The article is about Straighterline, a for-big-profits educational company. The principle is simple and is the brainchild of a man named Burck Smith--who went to Williams and Harvard, by the way, not the University of Phoenix or another online school. Here it is: charge very low tuition and make it possible for people like the 50-year-old laid-off worker Barbara Solvig (whose story is the "hook" in the article) to complete her education. The idea is that the basic Econ 101, English 101, etc. will be offered online, thus skimming off tremendous profits for Smith and his investors. Oh, and it's all for noble motives:
Students will benefit enormously from radically lower prices—particularly people like Solvig who lack disposable income and need higher learning to compete in an ever-more treacherous economy.
But is Smarthinking, the tutoring company that Burck founded, likely to hire a 50-something American worker like Solvig in this "treacherous economy," given industry's hatred for those over 30? Is it likely to employ unemployed or underemployed Ph.D. grads or ABDs in the U.S.? Of course not.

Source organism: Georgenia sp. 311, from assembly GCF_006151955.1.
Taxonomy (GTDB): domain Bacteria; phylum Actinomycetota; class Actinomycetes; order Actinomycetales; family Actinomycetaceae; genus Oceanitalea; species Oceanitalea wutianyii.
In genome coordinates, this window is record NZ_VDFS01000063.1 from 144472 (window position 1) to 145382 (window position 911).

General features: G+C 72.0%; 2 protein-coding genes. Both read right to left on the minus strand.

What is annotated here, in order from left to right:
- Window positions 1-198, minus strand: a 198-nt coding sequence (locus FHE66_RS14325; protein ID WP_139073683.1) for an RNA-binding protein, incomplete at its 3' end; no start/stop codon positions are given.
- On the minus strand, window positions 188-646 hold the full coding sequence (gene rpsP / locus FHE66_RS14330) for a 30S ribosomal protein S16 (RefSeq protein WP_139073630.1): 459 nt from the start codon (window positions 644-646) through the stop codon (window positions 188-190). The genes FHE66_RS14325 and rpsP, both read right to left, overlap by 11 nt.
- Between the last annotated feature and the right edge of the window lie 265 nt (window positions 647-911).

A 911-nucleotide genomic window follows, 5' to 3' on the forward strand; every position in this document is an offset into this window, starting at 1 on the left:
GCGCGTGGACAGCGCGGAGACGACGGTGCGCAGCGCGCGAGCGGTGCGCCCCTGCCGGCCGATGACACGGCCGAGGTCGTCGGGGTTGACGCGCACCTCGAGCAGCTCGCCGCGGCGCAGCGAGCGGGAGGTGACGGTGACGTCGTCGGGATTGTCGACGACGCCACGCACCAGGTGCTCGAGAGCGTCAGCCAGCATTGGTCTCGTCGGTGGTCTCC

Smarthinking pooled the demand from hundreds of colleges and tens of thousands of students while hiring credentialed tutors in places like India and the Philippines. As long as “on demand” was defined as a high likelihood of being served within a few minutes, economies of scale and cheap foreign labor could be combined to drive per-student service costs to unheard-of lows.Let's leave aside the humanities, culture, and research for a minute, just as Smith's model will leave them aside permanently, and look at something more basic: how are these online courses going to teach people to draw blood and insert catheters, not to mention even more knowledge- and skill-based practices? If you want to be an R.N., how will you learn these things?
What's that you say? That's not the job of an online course? All right, but the courses that do teach such things are expensive. They're time-consuming. They require hands-on teaching with skilled practitioners.
Dean Dad has talked about how expensive it is to train nurses, and what pays for those expensive specialized courses? The lower-division ones that Smith is proposing to take over and teach for $99 a month. How long do you think that universities are going to continue teaching money-losing but vitally important courses if they don't have a means to balance the loss of income in some way?